Juxtaglomerular apparatus T-cell infiltration affects glomerular structure in Type 1 diabetic patients

R. Moriya, J. C. Manivel, Michael Mauer

Research output: Contribution to journalArticlepeer-review

40 Scopus citations


Aims/hypothesis. Type 1 diabetes is an autoimmune disorder associated with T-cell mediated injury to multiple endocrine tissues. T-cell infiltration of the juxtaglomerular apparatus could be associated with changes in local renin angiotensin system activity and, thus, with changes in the renal microenvironment. We examined the frequency of juxtaglomerular apparatus T-cell infiltration early in Type 1 diabetes and tested whether this is associated with renal structure and function. Methods. We classified 89 Type 1 diabetic patients by immunohistochemical analysis as either juxtaglomerular apparatus T-cell positive (n=37) or T-cell negative (n=38). Borderline cases (n=14) were not considered further. Results. T-cell positive patients had a shorter duration of diabetes (6.7±2.5 years) than T-cell negative patients (9.2±5.0 years, p=0.011) and lower albumin excretion rate, but they had a similar glomerular filtration rate and blood pressure. Renal biopsy morphometric analysis showed similar glomerular basement membrane width and mesangial fractional volume in these two groups. However, glomerular capillary surface density (p=0.0012) and filtration surface per glomerulus (p=0.0155) were greater in the T-cell positive patients. Conclusion/Interpretation. Increased filtration surface per glomerulus could be associated with glomerular filtration rate preservation in diabetes. Thus, juxtaglomerular apparatus immunologic injury in Type 1 diabetes patients could delay the clinical consequences of diabetic nephropathy.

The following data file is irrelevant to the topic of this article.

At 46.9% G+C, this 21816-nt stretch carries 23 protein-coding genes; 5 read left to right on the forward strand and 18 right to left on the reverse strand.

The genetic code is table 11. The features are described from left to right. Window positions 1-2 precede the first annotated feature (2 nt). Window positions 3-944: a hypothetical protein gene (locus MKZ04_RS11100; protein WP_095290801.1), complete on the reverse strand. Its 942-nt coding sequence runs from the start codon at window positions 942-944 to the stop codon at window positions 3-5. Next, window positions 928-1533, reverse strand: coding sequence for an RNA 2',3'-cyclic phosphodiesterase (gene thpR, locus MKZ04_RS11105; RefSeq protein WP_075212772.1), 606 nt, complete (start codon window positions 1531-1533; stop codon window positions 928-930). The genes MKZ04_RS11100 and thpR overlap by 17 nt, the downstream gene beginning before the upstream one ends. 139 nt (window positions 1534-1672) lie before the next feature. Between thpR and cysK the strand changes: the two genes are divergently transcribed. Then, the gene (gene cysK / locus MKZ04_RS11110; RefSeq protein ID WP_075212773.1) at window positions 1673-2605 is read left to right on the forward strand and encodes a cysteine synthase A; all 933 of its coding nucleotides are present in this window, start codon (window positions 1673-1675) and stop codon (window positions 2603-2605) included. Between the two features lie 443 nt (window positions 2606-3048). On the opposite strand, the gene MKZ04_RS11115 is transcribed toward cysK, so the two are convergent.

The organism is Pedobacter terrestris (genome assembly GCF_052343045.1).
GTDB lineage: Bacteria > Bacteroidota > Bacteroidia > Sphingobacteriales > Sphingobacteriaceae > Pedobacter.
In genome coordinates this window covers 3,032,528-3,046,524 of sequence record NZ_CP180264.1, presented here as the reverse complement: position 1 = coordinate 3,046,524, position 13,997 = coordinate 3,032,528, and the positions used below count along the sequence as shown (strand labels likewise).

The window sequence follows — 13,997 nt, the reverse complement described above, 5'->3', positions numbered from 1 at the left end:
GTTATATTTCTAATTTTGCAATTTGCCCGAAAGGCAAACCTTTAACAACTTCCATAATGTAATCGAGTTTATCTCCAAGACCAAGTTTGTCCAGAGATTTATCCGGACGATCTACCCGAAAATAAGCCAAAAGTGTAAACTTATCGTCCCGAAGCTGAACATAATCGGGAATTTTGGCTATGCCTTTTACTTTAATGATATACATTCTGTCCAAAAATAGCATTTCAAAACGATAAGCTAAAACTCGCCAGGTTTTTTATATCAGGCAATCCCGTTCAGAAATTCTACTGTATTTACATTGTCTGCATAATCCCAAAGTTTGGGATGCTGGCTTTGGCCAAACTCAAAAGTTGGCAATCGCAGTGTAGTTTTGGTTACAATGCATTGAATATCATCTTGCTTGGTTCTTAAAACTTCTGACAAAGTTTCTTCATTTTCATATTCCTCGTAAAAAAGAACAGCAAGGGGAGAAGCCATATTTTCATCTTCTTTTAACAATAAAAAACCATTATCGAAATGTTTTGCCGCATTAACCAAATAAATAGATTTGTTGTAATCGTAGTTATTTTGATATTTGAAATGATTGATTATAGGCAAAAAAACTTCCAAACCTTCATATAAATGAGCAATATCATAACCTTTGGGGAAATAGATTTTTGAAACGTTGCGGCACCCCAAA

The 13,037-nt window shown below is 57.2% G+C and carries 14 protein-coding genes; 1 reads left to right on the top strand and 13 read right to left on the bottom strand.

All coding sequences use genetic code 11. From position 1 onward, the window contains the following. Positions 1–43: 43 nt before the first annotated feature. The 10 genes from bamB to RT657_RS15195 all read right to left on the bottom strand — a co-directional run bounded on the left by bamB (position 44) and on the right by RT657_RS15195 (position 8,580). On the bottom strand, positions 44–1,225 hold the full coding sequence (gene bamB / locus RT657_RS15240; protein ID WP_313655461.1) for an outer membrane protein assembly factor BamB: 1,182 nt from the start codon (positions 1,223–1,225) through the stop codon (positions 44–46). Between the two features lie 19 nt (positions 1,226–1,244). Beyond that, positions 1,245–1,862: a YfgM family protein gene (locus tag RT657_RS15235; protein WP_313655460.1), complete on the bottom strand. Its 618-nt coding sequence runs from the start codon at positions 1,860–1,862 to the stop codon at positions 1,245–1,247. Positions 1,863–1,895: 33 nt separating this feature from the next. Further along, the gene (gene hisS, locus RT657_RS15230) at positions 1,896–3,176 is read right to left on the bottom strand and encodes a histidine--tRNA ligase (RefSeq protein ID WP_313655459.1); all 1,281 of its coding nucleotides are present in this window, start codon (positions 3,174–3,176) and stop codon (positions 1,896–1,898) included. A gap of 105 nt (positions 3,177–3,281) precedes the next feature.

Original languageEnglish (US)
Pages (from-to)82-88
Number of pages7
Issue number1
StatePublished - Jan 2004

Bibliographical note

Funding Information:
Acknowledgements. This work was primarily supported by

Funding Information:
grants from the Juvenile Diabetes Foundation International. Clinical studies in Minneapolis were supported by a General Clinical Research Center (GCRC) grant (M01-RR00400) from the National Center for Research Resources and the National Institutes of Health. Support was also provided by the Emma Howe Foundation and the Robert Palmer Fund. Dr. R. Moriya was supported by a Juvenile Diabetes Foundation International (JDFI) Research Fellowship Award. Dr. S. Suissa is the recipient of a Senior Scientist Award from the Medical Research Counsel of Canada. Mr. J. Basgen and Ms. S. Sisson-Ross performed the renal morphometry studies. Ms. S. Kupcho performed the urinary albumin measurements. Ms. J. Bucksa headed the clinical research laboratory. Ms. P. L. Erickson and J. Stein prepared this manuscript. Ms. T. Strand, M. Nolander, P. Moynihan, V. Siefert, and M. Watrin performed the coordinator duties in Minnesota, while B. Maruca assisted in this capacity in Montreal, and C. Delcroix, MD and D. Simon, MD performed the coordinator duties in Paris. Ms. M. Mills coordinated the Montreal laboratory efforts. Ms. H. Beaufils and V. Beaudoin performed many of the clinical studies in Paris. We also thank the nurses at the General Clinical Research Center at Fairview-University Medical Center and at the International Diabetes Center in Minneapolis, and Ms. M. Proulx at St. Paul Children’s Hospital for their excellent patient care. We are especially grateful to Ms. R. Meerovici who performed the data cleaning and entry and Ms. S. Dell’Aniello who performed the statistical analyses for these studies.


  • Diabetic nephropathy
  • Juxtaglomerular apparatus
  • T-cell
  • Type 1 diabetes

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